Wendyl wants to know... whose dog killed my chickens?

By Yvonne Tahana

Olive, Mummy and Kourtney survived the  traumatic attack.  Photo / Sarah Ivey
Olive, Mummy and Kourtney survived the traumatic attack. Photo / Sarah Ivey

Wendyl Nissen is vowing to catch the owner of a dog which attacked two of her beloved chickens.

The Weekend Herald's Wendyl Wants to Know columnist, who lives in Grey Lynn, has been away with her partner, Paul Little. However, she took to Facebook to vent after her daughter told her a Jack Russell had killed her beloved chook Honky and mauled another, named after a Kardashian sister, so badly that it had to be put down.

The owner of the dog then took off, leaving Nissen's daughter to deal with the aftermath.

"Disaster. Jack Russell off leash and out of control killed 2 of our chickens," Nissen wrote.

"Grey Lynn friends if you see a guy walking a Jack Russell ask him why he ran off leaving my daughter to cope with the carnage including having to take a chicken to the vet to be put down. Coward. Then tell him to put his rabid dog on a leash before it kills more chickens and probably cats.

Oh and also tell him that I will find him when I get home. That's a promise."

She finished by leaving a tribute to her beloved hens: "RIP Honky the head chicken who died protecting her sisters and Khloe our best layer."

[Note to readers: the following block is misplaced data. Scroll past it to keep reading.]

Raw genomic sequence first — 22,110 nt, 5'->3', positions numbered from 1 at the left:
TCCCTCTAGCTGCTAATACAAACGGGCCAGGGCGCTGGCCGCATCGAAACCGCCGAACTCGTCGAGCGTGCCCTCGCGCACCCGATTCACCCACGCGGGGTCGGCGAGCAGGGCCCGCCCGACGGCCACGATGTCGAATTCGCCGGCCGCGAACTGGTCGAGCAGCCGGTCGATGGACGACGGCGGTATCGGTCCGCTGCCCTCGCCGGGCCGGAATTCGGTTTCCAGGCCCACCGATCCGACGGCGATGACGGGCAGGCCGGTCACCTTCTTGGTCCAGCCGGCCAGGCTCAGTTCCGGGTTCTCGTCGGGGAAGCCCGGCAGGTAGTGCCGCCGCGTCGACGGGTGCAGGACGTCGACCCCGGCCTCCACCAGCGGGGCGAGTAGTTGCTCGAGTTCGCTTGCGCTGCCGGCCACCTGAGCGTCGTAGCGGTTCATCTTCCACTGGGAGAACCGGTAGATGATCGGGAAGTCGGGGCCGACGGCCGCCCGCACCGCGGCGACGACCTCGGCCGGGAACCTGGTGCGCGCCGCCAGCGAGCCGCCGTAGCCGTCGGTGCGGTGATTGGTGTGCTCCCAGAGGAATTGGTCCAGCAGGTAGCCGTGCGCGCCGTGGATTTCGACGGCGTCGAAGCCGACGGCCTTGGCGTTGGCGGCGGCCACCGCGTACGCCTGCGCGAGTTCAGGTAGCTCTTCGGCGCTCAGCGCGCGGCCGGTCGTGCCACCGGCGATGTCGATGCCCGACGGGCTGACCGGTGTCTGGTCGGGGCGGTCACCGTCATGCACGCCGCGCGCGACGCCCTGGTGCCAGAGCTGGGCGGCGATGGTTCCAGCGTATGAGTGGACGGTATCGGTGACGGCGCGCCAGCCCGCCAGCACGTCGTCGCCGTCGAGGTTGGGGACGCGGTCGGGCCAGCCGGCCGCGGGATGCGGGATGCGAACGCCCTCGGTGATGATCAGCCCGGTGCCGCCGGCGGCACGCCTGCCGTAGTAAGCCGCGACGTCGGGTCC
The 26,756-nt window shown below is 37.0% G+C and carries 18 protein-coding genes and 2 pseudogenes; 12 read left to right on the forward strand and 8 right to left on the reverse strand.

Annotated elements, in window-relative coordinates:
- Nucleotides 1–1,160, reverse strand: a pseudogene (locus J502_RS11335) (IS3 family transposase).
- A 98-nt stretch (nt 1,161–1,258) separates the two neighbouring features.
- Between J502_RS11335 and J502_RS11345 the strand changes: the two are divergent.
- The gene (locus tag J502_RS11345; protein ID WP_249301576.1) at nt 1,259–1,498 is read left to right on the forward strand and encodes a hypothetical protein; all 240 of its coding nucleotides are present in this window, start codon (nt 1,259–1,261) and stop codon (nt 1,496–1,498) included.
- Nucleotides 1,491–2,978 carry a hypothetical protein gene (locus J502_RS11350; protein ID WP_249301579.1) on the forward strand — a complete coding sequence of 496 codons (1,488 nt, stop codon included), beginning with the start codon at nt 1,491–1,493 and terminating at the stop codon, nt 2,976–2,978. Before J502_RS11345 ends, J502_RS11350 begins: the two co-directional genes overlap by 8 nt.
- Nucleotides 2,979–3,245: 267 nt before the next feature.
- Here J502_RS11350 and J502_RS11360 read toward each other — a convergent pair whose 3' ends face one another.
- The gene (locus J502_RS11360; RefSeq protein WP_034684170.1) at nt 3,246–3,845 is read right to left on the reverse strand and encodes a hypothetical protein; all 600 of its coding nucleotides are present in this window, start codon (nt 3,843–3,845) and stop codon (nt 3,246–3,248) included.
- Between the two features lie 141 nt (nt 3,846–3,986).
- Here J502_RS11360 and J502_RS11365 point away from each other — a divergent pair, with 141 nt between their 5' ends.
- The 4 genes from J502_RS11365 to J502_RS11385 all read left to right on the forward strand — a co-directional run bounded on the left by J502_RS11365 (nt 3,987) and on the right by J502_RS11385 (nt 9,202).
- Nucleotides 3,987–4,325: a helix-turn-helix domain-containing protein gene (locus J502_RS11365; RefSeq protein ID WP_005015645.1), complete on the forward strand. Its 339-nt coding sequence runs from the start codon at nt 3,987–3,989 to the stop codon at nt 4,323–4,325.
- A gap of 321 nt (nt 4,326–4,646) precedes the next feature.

Nissen's other chooks, Olive, Mummy and Kourtney, survived.

Hannah Nissen-Ellison, 23, was inside her mother's home on Saturday morning when she heard the five hens squawking.

She raced outside thinking a cat might be on the property. But it was a dog.

"He [the dog] was getting into them. He was just ripping feathers and skin out. The dog looked like it was having fun; it looked like it was a game.

"I could hear this man's voice from the street. He was yelling, 'Do you have chickens? If they've gone up the trees they'll be all right'."

Ms Nissen-Ellison shooed the dog towards its owner, whom she described as white, middle-aged with dark hair. He apologised, but she doubted his sincerity when he didn't stick around.

Ms Nissen-Ellison said the owner had to take responsibility for his dog.

She hoped he would come forward to apologise properly.

She had a warning for the neighbourhood, which is popular with chicken lovers, that they should be more vigilant about their safety.

Owners whose dogs attack people, stock, poultry, domestic animals or protected wildlife can be fined up to $3000.

- NZ Herald

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